Do you see now the importance of enharmonic in music? Well, in order for you to fully understand it and be able to know when to use sharps or flats by yourself without the need of the table, let’s see an example with chord construction.
Enharmonic equivalent examples with chord construction
If you remember the article that explains how major and minor chords are built, a chord can be formed with the root, its third and its fifth. In addition, and this is the key concept, if the third degree lies 2 whole steps above the root then the chord is major and if it lies 3 semitones the chord is minor.
Perfect, knowing this we are going to build the C major chord. To do this we start from the C note which is the root. E is the major third because it lies four semitones above C, and G is the perfect fifth because it lies seven semitones above C.
Perfect, so now we are going to build the C minor chord.
Again, we start from C which is the root, and we look for the minor third at a distance of 3 semitones, which it would be D#. However, this doesn’t work for us because D is not the third degree of C but the second (remember C is the first, D is the second, E is the third, F is the fourth…).
We need E.
Now think, E is 4 semitones (or half steps) above C, but we need it at a distance of three. How do we achieve this? By lowering E by a half step and getting E flat.
And if we add to this that the fifth degree is G, because it’s always at a distance of 7 semitones, we have our minor chord.
Did you get this last music theory exercise right? After all, D# and E♭ are enharmonic notes, but because E is the third degree of C we have to use E instead of D.
Once we have seen the easiest concepts, let’s move on and see the double sharp. In order to understand this concept we are going to take triads as an example.
As an example, we’re going to see the B augmented triad step by step and very slowly so that
you don’t have any doubts and learn this new concept.
We start looking for the B major triad, which is quite easy. We just have to remember that a triad is a 3-note chord, so the B major triad consists of B, D# (which is the third degree) and F# (which is the fifth degree).
Therefore, as you can see in the image above, we can also say that the B major triad is composed of a major third interval followed by a minor third interval.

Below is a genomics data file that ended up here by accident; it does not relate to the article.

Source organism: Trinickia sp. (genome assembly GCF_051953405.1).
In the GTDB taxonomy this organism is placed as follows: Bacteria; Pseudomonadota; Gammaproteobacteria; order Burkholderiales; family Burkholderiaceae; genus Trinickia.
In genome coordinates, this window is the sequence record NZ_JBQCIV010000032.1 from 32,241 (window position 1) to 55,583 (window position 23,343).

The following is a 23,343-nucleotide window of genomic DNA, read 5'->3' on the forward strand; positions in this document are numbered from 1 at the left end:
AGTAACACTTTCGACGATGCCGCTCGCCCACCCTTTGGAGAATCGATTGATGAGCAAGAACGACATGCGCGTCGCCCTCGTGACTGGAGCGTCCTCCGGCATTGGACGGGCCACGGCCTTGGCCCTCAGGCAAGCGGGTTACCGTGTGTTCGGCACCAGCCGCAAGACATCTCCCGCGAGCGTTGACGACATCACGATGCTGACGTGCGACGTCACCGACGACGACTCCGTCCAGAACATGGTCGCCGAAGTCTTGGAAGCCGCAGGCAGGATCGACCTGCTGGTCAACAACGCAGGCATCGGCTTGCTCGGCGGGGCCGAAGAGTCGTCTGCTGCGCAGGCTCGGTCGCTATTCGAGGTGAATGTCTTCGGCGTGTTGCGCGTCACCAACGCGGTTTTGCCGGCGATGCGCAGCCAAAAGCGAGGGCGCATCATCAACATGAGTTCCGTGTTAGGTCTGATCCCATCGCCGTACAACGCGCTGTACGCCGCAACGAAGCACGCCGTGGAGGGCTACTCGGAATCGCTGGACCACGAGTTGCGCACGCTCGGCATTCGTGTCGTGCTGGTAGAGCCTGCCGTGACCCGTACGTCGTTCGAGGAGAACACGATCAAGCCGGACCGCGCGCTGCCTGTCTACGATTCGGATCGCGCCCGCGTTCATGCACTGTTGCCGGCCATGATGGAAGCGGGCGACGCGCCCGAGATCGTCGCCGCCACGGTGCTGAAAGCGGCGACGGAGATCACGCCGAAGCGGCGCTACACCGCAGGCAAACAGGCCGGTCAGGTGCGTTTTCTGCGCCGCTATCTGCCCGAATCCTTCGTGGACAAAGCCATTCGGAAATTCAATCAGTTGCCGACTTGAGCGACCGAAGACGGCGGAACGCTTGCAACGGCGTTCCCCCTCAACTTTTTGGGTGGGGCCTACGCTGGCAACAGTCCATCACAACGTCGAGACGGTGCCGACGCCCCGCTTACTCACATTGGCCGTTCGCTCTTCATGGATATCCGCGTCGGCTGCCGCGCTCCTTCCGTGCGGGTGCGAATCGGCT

So far I guess everything is known and there is no problem on your side. So let’s see the augmented triad. To do this, we remember that an augmented triad consists of two major thirds above the root.
How do we raise it another semitone? With a double sharp note (x)
Therefore, the augmented B chord is formed by B, D# and Fx.
Since you’re an intelligent person, I’m sure that when you saw the above example with the double sharp, you quickly thought that then there must also exists a double flat enharmonic equivalent, and so there is.
Let’s see it.
To undertand it properly let’s look at the E flat diminished chord. And, as before, let’s start checking the E flat minor triad.
The E flat minor triad consists of E flat, G flat (which is it’s minor third) and B flat (which is it’s perfect fifth). And we can also say that it is composed of a minor third interval followed by a major third.
Okay, so now let’s build our E flat diminished third.
To achieve this, we have to lower the major third interval by a semitone to make it minor. In other words, we have to diminish B flat. As a result, B becomes double flat, as you can see in the image below.
Therefore the diminished E flat triad is made up with the notes E flat, G flat and B double flat.
And with this we have finished this article. Now you should undertand what an enharmonic in music is and the enharmonic spelling of a written note.